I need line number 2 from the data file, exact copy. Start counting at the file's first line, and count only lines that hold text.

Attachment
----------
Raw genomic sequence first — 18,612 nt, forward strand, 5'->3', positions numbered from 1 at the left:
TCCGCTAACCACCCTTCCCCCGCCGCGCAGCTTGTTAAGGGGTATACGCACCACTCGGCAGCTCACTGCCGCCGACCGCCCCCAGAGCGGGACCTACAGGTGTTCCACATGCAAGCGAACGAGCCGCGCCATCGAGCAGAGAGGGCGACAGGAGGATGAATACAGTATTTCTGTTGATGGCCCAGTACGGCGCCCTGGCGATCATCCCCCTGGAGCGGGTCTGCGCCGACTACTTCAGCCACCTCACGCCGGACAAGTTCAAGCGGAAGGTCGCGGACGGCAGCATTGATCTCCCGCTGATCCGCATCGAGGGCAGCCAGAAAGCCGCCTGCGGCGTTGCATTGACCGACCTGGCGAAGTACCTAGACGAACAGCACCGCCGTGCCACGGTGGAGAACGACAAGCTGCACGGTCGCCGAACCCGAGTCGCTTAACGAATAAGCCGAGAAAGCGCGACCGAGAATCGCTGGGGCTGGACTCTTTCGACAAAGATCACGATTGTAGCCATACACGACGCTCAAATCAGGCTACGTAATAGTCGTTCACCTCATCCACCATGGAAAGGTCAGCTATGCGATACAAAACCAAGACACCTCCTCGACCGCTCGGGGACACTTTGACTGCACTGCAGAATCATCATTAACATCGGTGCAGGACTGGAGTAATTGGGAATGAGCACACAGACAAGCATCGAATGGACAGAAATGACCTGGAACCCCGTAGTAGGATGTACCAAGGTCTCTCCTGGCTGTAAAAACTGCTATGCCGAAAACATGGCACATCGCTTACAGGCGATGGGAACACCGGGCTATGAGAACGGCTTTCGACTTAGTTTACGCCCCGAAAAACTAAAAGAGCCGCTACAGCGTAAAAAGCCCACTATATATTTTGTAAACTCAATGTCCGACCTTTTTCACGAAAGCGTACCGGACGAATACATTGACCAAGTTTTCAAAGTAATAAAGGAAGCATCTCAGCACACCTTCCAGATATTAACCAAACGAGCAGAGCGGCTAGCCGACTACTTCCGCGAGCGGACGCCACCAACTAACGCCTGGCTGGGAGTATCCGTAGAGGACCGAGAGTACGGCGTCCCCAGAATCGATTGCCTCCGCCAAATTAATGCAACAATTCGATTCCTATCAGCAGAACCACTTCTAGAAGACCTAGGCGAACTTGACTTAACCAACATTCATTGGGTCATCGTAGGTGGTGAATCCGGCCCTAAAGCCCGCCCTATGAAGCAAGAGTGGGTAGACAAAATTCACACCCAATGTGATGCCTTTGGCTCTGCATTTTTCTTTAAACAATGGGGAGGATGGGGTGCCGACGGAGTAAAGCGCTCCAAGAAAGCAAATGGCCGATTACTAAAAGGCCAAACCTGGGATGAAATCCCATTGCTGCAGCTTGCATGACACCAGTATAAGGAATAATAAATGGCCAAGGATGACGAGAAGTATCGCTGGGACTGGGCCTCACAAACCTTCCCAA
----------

TCCGCTAACCACCCTTCCCCCGCCGCGCAGCTTGTTAAGGGGTATACGCACCACTCGGCAGCTCACTGCCGCCGACCGCCCCCAGAGCGGGACCTACAGGTGTTCCACATGCAAGCGAACGAGCCGCGCCATCGAGCAGAGAGGGCGACAGGAGGATGAATACAGTATTTCTGTTGATGGCCCAGTACGGCGCCCTGGCGATCATCCCCCTGGAGCGGGTCTGCGCCGACTACTTCAGCCACCTCACGCCGGACAAGTTCAAGCGGAAGGTCGCGGACGGCAGCATTGATCTCCCGCTGATCCGCATCGAGGGCAGCCAGAAAGCCGCCTGCGGCGTTGCATTGACCGACCTGGCGAAGTACCTAGACGAACAGCACCGCCGTGCCACGGTGGAGAACGACAAGCTGCACGGTCGCCGAACCCGAGTCGCTTAACGAATAAGCCGAGAAAGCGCGACCGAGAATCGCTGGGGCTGGACTCTTTCGACAAAGATCACGATTGTAGCCATACACGACGCTCAAATCAGGCTACGTAATAGTCGTTCACCTCATCCACCATGGAAAGGTCAGCTATGCGATACAAAACCAAGACACCTCCTCGACCGCTCGGGGACACTTTGACTGCACTGCAGAATCATCATTAACATCGGTGCAGGACTGGAGTAATTGGGAATGAGCACACAGACAAGCATCGAATGGACAGAAATGACCTGGAACCCCGTAGTAGGATGTACCAAGGTCTCTCCTGGCTGTAAAAACTGCTATGCCGAAAACATGGCACATCGCTTACAGGCGATGGGAACACCGGGCTATGAGAACGGCTTTCGACTTAGTTTACGCCCCGAAAAACTAAAAGAGCCGCTACAGCGTAAAAAGCCCACTATATATTTTGTAAACTCAATGTCCGACCTTTTTCACGAAAGCGTACCGGACGAATACATTGACCAAGTTTTCAAAGTAATAAAGGAAGCATCTCAGCACACCTTCCAGATATTAACCAAACGAGCAGAGCGGCTAGCCGACTACTTCCGCGAGCGGACGCCACCAACTAACGCCTGGCTGGGAGTATCCGTAGAGGACCGAGAGTACGGCGTCCCCAGAATCGATTGCCTCCGCCAAATTAATGCAACAATTCGATTCCTATCAGCAGAACCACTTCTAGAAGACCTAGGCGAACTTGACTTAACCAACATTCATTGGGTCATCGTAGGTGGTGAATCCGGCCCTAAAGCCCGCCCTATGAAGCAAGAGTGGGTAGACAAAATTCACACCCAATGTGATGCCTTTGGCTCTGCATTTTTCTTTAAACAATGGGGAGGATGGGGTGCCGACGGAGTAAAGCGCTCCAAGAAAGCAAATGGCCGATTACTAAAAGGCCAAACCTGGGATGAAATCCCATTGCTGCAGCTTGCATGACACCAGTATAAGGAATAATAAATGGCCAAGGATGACGAGAAGTATCGCTGGGACTGGGCCTCACAAACCTTCCCAA